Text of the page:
Proton therapy is an advanced form of radiation therapy that uses a single beam of high-energy protons to treat various forms of cancer. Just as with traditional radiation (x-ray/IMRT), protons treat tumors by directing radiation into the tumor site, where doses of radiation destroy cancerous cells. However, unlike x-rays, protons have the unique ability to stop directly at their target, depositing the maximum amount of radiation into the tumor while avoiding unnecessary radiation to nearby healthy tissue and vital organs. This reduces the risk of side effects during and after proton therapy treatment, compared to traditional radiation.
What is Proton Therapy?
How Proton Therapy Works
When doses of protons enter the body, they deposit most of their energy at a specific target, destroying cancerous cells and reducing damage to surrounding areas and critical organs. This differs from conventional radiation, which uses x-rays that have a higher entrance and exit dose both before and after the tumor.
To further explain, take a look at the graph below, and imagine that the Y-axis (radiation dose) is the surface of a patient’s skin, and the area between the dotted line is a tumor. The goal of treatment is to deliver the proper dose of radiation directly to the tumor while limiting the amount of exposure to surrounding healthy tissue. The sloping gray area shows how x-rays deliver a dose. To deposit the proper amount of energy into the tumor, conventional x-rays must irradiate much of the healthy tissue in front of it, and by their nature they continue to penetrate through the tumor and irradiate.
Both conventional (x-ray) radiation therapy and proton therapy attack tumors by preventing cancer cells from dividing and growing. Conventional radiation therapy uses x-rays which enter and exit the body, potentially causing damage to the healthy tissue that surrounds the tumor being treated. Proton therapy targets the tumor with precise accuracy, allowing patients to receive higher, more effective doses, and reducing damage to nearby healthy tissue.
Provision CARES Proton Therapy features Pencil Beam Scanning (PBS), which increases the accuracy and advantages of proton therapy. With PBS, oncologists can treat a tumor using the proton beam at a precisely configured range and adjust the intensity of the beam to achieve the appropriate dose, then stop the beam in its tracks, limiting the collateral damage. As a result, vital organs surrounding the cancer are better protected from unnecessary radiation, thus minimizing or completely avoiding treatment-induced side effects, such as nerve damage with resulting neurologic dysfunction, as well as avoiding other complications such as breathing difficulties, feeding tubes, nausea, impotence, secondary cancers and more.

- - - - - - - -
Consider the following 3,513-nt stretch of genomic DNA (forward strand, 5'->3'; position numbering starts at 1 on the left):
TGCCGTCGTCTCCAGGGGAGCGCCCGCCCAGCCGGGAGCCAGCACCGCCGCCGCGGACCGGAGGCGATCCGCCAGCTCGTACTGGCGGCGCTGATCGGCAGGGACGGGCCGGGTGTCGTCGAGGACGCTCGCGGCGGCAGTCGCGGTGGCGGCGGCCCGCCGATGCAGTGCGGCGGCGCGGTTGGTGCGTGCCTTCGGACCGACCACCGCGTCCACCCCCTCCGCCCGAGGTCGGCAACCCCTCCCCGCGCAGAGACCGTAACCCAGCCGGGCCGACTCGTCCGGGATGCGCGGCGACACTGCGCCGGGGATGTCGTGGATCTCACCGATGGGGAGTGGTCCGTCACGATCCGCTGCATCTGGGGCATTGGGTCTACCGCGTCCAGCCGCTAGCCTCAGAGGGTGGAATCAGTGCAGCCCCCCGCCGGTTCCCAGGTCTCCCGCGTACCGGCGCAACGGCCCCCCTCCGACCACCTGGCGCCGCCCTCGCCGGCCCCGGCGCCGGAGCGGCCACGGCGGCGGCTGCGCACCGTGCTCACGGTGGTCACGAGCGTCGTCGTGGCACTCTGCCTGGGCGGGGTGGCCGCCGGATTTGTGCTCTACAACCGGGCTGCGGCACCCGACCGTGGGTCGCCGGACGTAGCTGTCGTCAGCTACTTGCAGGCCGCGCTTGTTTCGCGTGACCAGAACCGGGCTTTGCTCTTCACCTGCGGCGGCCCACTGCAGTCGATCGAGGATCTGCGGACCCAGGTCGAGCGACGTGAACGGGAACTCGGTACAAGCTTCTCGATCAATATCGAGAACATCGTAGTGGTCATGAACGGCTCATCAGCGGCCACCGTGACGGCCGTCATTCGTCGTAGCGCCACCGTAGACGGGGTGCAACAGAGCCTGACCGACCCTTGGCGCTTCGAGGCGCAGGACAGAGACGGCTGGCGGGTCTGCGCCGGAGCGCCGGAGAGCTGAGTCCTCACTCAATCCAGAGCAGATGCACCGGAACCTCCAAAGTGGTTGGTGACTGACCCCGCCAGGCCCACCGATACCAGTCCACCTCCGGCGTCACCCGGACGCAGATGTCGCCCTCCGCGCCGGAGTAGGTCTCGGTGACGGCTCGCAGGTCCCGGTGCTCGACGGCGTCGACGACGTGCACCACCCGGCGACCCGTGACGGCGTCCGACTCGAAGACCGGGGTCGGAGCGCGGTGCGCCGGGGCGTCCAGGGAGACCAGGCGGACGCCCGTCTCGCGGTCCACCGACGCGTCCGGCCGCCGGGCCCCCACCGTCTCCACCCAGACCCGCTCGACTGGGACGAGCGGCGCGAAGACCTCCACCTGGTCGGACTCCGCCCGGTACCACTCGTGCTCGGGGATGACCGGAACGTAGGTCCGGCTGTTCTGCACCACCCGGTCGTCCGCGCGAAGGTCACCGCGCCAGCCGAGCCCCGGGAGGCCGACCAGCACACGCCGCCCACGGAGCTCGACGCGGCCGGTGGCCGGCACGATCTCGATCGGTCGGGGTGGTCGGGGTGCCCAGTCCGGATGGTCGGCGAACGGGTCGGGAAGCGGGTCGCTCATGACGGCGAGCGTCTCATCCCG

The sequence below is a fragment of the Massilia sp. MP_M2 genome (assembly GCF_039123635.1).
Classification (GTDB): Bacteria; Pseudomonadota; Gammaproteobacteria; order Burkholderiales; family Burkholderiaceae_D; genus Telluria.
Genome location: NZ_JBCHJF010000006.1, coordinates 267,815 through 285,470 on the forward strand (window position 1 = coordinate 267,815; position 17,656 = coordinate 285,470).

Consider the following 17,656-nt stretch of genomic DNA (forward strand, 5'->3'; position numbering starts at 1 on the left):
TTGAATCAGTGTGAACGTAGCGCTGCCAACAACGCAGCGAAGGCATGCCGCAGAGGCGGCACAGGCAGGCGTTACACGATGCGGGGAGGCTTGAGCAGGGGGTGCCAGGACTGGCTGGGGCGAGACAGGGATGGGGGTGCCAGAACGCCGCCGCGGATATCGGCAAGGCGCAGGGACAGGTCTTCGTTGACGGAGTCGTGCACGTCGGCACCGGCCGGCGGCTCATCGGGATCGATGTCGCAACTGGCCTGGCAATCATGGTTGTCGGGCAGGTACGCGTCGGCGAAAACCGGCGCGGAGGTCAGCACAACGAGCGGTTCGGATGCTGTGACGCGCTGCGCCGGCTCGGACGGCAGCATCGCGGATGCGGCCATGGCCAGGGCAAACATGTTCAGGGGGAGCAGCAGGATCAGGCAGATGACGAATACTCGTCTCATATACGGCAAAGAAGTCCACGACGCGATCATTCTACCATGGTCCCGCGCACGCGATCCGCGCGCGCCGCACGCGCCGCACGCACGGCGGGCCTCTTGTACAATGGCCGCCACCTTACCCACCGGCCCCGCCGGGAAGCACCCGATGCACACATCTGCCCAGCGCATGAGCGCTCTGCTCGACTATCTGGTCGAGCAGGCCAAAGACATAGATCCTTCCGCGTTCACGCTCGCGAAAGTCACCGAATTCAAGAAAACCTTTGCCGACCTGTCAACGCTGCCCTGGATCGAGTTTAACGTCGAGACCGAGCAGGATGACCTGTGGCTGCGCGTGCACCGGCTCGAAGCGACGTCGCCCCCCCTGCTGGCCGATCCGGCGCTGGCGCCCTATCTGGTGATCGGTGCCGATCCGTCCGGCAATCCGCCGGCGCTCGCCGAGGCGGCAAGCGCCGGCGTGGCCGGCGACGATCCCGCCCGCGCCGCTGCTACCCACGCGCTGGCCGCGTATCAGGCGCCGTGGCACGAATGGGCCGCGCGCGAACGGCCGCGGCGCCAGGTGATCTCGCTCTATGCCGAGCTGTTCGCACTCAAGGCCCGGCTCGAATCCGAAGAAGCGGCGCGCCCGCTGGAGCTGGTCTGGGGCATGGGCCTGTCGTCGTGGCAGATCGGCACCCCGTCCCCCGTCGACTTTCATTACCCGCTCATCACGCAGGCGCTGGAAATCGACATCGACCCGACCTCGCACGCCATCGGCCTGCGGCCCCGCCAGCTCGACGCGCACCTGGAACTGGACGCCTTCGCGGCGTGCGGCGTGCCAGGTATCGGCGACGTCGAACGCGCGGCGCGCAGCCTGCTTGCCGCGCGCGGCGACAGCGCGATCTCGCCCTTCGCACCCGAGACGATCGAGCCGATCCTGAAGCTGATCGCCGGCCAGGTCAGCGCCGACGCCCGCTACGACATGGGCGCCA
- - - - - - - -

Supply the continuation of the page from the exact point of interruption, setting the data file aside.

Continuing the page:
A non-invasive treatment, proton therapy for cancer is best used to treat individuals with a localized tumor where cancer has not spread to other parts of the body, or when tumors cannot be removed surgically, or in some cases when radiation therapy is required in addition to surgery. Proton therapy may be combined with other treatment options, depending on the specific details of your case.
Pencil Beam Scanning Technology
PBS technology has truly revolutionized proton therapy, offering increased flexibility in dose shaping and improved dose conformality, enabling clinicians to treat larger and more complex tumors. With PBS, a proton beam spot moves by magnetic scanning, while the beam intensity is adapted simultaneously, so that protons are delivered to one specific spot about the size of a dry-erase marker tip within the patient’s body. Previous methods delivered the dose of radiation to the entire site at one time, making it difficult to accommodate for variations in tumor structure or volume. Pencil beam scanning reduces the radiation dose by 25 percent when compared to existing methods of proton delivery.
PBS also allows for a number of additional tumor sites to become candidates for proton therapy, including tumors of the lung, liver, breast, esophagus, pelvis, large sarcomas, high-risk prostate, and mediastinal tumors as well as re-irradiation of recurrent tumors, expanding the percentage of cancers that were considered good candidates for proton therapy from 20-30 percent to 80 percent. Large and non-contiguous targets benefit especially from PBS proton therapy. PBS also allows clinicians to sculpt doses to the complex shape of an individual tumor, which is ideal when treating tumors next to critical structures.